JSON vs YAML vs XML — when to use what?

An analysis of the 3 file formats

Kasturi

Kasturi

1 month ago|4 min read

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A practical analysis of the three file formats and where they fit in

Photo by Shahadat Rahman on Unsplash

XML, JSON, YAML — can it get any better? It’s fantastic isn’t it? This luxury of choosing from among the options that we have. Hmmm.. not quite. To be honest, it’s a pain. Before that, let’s take a quick look at what these formats are.

XML

First introduced in 1996, XML was birthed as a Markup Language. According to Wikipedia it was intended for “….for storing, transmitting, and reconstructing arbitrary data.”. It’s the most popular format in use even today due to its variety of usage and its rich schema definitions. XML made message transmission through Internet agreeable and popularised SOAP and XMPP adoption. In the later years, it found its popularity pick up with Java providing inbuilt support and products developed using Java adapting XML as their configuration format.

<Properties>
   
   <Property>
     <Name>DataInPath</Name>
     <Value>data/input</Value>
   </Property>   <Property>
     <Name>DataOutPath</Name>
     <Value>data/output</Value>
   </Property></Properties>

JSON

The JavaScript Object Notation format came into picture as a notation to transmit data between web applications and servers. Although most programming languages provide support for JSON, it’s safe to say that Python played a major role in increasing its adaptation. The ease of converting JSON to native Py dictionary is indeed a gift to cherish.

{
   "properties":[
       {
         "name": "DataInPath",
         "value": "data/input"
       },
       {
         "name": "DataOutPath",
         "value": "data/output"
       }
   ]
}

YAML

Having been in the industry for 20 years, the formerly Yet Another Markup Language (it’s now YAML Ain’t Markup Language) took its own sweet time to get familiar in the tech world. But these days, it has become the favourite for coffee break past time. It’s quite easy to whip out a YAML file. For those familiar with indentations in Python, YAML is a walk in the park.

---
properties:
 - name: DataInPath
   value: data/input
 - name: DataOutPath
   value: data/output

Now, going back to the pain I was talking about in the beginning — yes, all the three files do serve as config files, as data exchange files, as serialisation formats. So then how to you decide which one to use for what?

As a config file

YAML and XML work best as config files. Both provide the opportunity to add comments which are crucial when it comes to the usage of config files. XML schema validation allows to ensure that the config is always in the correct intended format which is a benefit.

JSON can also be used as a config file. In fact, many projects still use it as config. The only drawback is the inability to add comments as comments. Instead, you need to add comments as an element sitting on top of the actual config.

Most large scale systems still use XML as a config file in their back-end. This includes AWS, Informatica, Hadoop, Oracle systems, etc.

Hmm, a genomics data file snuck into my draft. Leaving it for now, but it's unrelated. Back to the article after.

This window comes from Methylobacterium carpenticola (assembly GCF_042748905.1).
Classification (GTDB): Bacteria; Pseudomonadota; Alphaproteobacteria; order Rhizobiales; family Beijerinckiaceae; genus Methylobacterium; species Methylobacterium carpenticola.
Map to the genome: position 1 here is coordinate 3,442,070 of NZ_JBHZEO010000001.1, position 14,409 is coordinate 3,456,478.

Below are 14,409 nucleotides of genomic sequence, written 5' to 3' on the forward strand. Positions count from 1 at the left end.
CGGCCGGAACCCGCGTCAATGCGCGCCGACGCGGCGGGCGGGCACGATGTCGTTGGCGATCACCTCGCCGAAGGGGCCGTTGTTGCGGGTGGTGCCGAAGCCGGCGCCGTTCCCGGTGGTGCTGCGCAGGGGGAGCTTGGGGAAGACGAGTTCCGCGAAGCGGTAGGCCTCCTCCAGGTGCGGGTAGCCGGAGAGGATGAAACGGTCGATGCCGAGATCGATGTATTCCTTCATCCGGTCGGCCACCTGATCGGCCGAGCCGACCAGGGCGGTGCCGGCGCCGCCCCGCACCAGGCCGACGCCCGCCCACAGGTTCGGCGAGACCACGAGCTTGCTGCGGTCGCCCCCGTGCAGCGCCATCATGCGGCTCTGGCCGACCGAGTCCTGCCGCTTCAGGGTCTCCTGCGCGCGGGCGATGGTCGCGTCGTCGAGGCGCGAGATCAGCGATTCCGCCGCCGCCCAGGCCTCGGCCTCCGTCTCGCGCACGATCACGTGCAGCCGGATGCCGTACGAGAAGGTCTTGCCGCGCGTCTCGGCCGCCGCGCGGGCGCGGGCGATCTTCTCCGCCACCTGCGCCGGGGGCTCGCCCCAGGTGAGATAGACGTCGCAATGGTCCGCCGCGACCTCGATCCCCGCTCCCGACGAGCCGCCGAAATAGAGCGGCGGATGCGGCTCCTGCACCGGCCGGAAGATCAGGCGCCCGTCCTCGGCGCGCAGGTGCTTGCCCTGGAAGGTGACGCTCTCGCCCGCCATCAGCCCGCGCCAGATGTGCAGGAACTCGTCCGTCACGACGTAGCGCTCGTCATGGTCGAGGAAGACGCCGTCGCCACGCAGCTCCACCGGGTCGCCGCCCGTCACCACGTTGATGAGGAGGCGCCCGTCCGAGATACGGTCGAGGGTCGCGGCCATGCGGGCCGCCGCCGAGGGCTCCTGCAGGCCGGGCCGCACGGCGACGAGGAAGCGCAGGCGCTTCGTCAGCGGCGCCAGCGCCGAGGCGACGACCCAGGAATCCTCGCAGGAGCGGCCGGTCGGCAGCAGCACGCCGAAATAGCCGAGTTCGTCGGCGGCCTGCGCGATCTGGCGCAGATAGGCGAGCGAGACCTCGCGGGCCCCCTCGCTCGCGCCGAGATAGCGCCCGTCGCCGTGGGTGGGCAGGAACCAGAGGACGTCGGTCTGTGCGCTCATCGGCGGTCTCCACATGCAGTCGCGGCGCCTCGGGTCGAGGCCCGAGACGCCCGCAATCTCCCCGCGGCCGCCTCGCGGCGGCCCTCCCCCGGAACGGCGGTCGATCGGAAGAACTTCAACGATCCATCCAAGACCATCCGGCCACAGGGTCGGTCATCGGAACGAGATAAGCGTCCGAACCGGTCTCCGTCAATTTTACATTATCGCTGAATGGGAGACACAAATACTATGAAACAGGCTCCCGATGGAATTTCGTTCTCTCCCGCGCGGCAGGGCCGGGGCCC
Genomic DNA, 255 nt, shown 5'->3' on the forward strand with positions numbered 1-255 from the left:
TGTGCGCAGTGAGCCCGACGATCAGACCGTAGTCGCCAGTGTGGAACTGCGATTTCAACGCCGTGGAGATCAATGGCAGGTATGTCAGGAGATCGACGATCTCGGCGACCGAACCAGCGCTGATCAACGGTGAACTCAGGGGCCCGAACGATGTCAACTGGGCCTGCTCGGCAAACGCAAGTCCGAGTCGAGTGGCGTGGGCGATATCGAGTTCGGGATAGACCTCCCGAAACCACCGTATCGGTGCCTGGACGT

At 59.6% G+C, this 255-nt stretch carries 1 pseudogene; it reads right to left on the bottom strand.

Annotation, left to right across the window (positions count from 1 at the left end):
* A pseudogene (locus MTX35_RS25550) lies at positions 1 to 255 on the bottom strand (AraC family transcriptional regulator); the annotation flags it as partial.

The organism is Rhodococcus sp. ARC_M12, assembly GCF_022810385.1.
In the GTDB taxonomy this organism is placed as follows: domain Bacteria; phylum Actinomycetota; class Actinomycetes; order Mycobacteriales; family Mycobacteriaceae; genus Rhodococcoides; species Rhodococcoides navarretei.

Comments in XML

<Properties>
   <!-- This property defines the input path -->
   <Property>
     <Name>DataInPath</Name>
     <Value>data/input</Value>
   </Property>   <!-- This property defines the output path -->
   <Property>
     <Name>DataOutPath</Name>
     <Value>data/output</Value>
   </Property></Properties>

Comments in YAML

---
properties:
 #This property defines the input path
 - name: DataInPath
   value: data/input
  #This property defines the output path
 - name: DataOutPath
   value: data/output

Comments in JSON

{"properties": [
    {
      "name": "DataInPath",
      "value": "data/input",
      "comments": "This property defines the input path"
    },
    {
      "name": "DataOutPath",
      "value": "data/output",
      "comments": "This property defines the output path"
    }
  ]
}

If above is the way to go, anyone would simply ignore adding comments to json configs. It’s just not right. Having been picked up late, YAML found its way as a config file solving the one problem that JSON always had — comments.

As a Data exchange format

But, don’t get me wrong. I love working with JSON. As a Python enthusiast, JSON is my favourite side dish. I dump the Python native dictionaries I work with in a file whenever I want and read it back in as a native dictionary whenever I want. No questions asked. No extra coding.

You can exchange a piece of data that is simply a record of information in its raw form between two systems using JSON. With REST winning the race against SOAP, JSON found its purpose and set the record straight against XML.

YAML on the other-hand is not very popular for transferring raw data between systems due to the lack of support as a machine readable native format. It’s best at being human-readable.

I hope you found this article helpful. Until next time, ciao!

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Author

Kasturi

Hi, I'm a techie and mother. I love to create digital products and read inspiring stories.

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